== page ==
FCC rules Boston can regulate basic Comcast cable rates because RCN's too dinky to be real competition
The FCC says Boston can reimpose Comcast price controls lifted in 2001 because RCN really isn't an alternative in most of the city.
The commission had lifted Boston's ability to dampen price increases on "basic service tier rates" in 2001 on the premise that RCN would eventually cover the entire city and provide effective competitive price controls.
But RCN ran into financial problems and today only 32% of city residents could sign up for it even if they wanted to, the FCC ruled, in a decision that doesn't even mention competition from Verizon, which has famously feuded with the mayor and which doesn't offer its FiOS service anywhere in Boston except for a tiny part of Dorchester.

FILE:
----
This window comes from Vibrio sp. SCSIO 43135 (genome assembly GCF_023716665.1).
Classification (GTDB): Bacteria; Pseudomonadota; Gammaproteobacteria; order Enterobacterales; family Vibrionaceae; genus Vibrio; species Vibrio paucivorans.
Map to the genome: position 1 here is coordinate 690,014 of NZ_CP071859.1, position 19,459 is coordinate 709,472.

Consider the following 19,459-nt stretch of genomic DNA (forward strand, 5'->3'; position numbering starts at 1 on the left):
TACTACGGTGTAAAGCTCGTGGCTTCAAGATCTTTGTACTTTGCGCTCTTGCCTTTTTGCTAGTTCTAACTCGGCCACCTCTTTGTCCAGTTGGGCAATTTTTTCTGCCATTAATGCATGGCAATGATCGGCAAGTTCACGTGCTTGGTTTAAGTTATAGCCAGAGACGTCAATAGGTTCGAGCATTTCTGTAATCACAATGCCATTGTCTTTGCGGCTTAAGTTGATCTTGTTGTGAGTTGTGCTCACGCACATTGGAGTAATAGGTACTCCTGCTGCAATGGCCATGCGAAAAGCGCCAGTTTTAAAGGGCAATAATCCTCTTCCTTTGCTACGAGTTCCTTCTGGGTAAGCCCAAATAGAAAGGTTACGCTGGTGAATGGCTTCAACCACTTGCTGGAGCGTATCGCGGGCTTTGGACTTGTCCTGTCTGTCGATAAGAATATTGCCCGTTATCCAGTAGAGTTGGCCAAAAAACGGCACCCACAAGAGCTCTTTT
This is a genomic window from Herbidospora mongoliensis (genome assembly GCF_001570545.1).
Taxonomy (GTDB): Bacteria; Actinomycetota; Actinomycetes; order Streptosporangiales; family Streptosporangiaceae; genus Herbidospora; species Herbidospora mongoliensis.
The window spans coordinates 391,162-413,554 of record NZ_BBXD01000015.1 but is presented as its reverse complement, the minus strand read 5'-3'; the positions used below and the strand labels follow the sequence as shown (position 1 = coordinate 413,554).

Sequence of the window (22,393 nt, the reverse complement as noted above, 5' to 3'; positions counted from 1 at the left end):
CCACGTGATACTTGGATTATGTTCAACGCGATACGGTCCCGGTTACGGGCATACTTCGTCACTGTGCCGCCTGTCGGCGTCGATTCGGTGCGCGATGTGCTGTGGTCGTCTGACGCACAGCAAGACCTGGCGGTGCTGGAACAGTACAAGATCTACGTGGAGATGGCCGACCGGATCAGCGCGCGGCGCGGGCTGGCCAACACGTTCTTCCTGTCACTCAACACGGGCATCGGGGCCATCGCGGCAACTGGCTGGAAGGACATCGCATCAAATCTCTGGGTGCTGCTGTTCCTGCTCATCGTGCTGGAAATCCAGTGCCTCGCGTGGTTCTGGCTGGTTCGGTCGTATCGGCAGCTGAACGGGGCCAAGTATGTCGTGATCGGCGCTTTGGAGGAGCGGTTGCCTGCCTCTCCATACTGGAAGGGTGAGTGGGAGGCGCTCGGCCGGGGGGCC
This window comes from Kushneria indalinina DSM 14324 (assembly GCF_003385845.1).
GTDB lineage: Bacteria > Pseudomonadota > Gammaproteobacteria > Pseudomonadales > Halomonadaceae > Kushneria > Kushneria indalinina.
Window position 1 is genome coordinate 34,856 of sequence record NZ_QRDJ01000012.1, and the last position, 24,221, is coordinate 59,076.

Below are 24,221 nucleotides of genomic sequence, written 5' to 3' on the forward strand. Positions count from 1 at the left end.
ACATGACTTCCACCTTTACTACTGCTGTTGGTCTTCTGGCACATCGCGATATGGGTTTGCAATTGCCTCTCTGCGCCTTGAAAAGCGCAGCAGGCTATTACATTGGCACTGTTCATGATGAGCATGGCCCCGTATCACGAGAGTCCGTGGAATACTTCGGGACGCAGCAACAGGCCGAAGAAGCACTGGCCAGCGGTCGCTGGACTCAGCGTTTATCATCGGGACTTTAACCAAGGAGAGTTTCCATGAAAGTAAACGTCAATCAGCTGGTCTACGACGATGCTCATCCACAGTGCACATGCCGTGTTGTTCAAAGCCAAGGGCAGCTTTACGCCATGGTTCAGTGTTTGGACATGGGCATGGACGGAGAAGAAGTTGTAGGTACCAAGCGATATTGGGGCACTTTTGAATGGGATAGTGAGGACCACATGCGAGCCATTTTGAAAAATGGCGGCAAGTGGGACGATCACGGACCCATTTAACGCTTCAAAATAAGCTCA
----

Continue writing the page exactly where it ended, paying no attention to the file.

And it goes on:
In this case, all the evidence indicates that there is no realistic possibility of RCN building out further. [RCN]'s one-third coverage of the incumbent's franchise area combined with the impossibility [RCN] expanding are the decisive facts in this case. They amount to a clear showing that the reasons for the earlier revocation of the City's authority are no longer valid.